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austen

austen

austen Sentence Examples

  • The wings in nearly all species have a dappled or speckled appearance, owing to the occurrence of blotches on the front margin and to the arrangement of the scales covering the veins in alternating light and dark patches (Austen).

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  • In the daytime "the gorged females rest motionless on the walls and ceilings of rooms, choosing always the darkest situations for this purpose" (Austen).

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  • SIR AUSTEN HENRY LAYARD (1817-1894), British author and diplomatist, the excavator of Nineveh, was born in Paris on the 5th of March 1817.

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  • Through his mother, a daughter of Nathaniel Austen, banker, of Ramsgate, he inherited Spanish blood.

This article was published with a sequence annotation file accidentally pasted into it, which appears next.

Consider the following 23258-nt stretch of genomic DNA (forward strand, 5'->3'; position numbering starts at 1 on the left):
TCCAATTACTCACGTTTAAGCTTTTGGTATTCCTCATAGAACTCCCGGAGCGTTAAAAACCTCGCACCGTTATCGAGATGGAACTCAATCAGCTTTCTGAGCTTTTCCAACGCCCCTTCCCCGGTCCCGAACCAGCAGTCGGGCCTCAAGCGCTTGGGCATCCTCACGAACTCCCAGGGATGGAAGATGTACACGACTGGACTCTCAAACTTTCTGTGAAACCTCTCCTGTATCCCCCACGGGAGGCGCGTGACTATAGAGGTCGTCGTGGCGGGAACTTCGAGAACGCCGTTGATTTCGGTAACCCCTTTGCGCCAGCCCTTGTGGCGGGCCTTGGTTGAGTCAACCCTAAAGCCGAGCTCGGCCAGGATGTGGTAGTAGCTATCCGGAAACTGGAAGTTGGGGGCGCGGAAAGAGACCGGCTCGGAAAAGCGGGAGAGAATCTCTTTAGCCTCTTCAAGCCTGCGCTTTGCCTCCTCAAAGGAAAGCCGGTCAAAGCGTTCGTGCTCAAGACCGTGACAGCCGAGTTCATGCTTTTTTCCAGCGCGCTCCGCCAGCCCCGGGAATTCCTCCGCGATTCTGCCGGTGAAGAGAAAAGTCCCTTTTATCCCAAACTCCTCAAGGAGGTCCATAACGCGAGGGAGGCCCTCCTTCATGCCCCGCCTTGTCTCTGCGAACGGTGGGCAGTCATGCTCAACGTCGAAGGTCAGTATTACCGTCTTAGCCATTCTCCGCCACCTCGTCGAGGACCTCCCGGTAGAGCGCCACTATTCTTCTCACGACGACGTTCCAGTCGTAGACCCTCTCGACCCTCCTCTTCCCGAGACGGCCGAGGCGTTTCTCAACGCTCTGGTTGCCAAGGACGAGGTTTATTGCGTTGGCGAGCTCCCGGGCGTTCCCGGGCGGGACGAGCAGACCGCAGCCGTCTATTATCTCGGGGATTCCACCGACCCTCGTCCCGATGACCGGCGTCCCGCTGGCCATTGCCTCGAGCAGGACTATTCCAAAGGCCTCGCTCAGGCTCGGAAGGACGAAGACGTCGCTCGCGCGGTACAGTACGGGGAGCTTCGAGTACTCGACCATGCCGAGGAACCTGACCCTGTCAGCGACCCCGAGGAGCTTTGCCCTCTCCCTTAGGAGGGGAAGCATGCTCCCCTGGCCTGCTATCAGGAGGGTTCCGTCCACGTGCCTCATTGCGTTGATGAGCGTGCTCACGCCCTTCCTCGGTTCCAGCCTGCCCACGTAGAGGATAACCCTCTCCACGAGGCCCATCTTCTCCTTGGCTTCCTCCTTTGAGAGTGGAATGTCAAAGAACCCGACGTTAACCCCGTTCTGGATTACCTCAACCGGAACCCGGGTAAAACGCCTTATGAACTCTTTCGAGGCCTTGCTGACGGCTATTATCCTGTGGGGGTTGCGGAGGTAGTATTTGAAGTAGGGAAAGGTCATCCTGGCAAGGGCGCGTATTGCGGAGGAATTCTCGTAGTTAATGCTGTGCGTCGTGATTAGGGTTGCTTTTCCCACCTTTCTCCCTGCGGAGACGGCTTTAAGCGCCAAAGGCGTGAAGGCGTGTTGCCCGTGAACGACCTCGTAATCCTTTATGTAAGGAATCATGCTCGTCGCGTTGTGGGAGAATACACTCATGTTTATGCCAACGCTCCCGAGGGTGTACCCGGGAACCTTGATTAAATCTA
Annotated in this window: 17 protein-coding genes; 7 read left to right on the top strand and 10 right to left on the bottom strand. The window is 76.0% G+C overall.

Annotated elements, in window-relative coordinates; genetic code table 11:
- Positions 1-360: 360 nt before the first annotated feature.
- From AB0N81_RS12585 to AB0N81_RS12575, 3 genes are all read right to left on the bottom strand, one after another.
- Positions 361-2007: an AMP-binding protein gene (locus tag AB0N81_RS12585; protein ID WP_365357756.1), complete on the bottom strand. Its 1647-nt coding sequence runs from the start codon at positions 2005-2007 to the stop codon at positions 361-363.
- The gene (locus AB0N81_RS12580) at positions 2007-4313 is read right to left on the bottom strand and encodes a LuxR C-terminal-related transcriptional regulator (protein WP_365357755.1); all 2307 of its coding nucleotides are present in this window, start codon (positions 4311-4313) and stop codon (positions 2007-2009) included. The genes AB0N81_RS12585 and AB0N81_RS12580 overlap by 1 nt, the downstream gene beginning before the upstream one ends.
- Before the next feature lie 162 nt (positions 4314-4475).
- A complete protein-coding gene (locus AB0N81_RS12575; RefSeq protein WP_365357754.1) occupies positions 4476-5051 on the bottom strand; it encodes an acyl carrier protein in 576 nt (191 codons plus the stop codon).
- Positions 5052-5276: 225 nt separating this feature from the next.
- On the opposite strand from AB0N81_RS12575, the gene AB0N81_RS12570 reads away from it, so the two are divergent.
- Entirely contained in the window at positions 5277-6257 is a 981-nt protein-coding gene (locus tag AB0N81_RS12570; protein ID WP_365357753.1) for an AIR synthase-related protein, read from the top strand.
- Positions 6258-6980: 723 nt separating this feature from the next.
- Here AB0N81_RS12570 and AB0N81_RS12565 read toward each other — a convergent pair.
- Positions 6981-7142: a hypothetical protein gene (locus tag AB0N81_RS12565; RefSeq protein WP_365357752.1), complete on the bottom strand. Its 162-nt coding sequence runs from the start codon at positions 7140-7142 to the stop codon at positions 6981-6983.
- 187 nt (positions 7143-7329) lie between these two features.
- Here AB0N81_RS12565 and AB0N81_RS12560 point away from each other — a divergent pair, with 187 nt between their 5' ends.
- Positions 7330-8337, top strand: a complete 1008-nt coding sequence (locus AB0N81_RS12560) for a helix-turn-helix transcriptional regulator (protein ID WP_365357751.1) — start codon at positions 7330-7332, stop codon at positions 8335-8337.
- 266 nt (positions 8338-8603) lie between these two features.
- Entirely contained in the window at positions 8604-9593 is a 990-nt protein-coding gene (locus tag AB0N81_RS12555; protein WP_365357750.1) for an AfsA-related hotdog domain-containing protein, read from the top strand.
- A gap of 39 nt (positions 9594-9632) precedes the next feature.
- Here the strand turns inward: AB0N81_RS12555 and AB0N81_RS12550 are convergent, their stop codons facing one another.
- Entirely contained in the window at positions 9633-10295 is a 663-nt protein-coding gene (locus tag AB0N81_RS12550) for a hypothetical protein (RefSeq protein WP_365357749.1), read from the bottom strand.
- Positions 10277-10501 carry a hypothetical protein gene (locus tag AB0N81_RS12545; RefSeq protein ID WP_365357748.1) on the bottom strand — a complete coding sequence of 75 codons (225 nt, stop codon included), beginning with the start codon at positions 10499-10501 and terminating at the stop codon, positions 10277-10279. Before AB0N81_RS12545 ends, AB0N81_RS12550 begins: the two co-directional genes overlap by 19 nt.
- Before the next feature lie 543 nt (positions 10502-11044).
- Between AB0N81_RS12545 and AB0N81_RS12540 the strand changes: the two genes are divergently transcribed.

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  • After spending nearly six years in the office of his uncle, Benjamin Austen, a solicitor, he was tempted to leave England for Ceylon by the prospect of obtaining an appointment in the civil service, and he started in 1839 with the intention of making an overland journey across Asia.

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  • The next summer, however, on Mr. Austen Chamberlain's resignation owing to the Mesopotamia report, he returned to the India Office as Secretary of State and began a tenure of that post which will always be memorable in Indian annals.

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  • In 1863 Captain Godwin Austen accompanied Sir Ashley Eden's mission to the court of the Deb raja, and made a survey of the route to Punakha.

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  • Chamberlain remained colonial secretary, his son Austen being postmaster-general with a seat in the cabinet.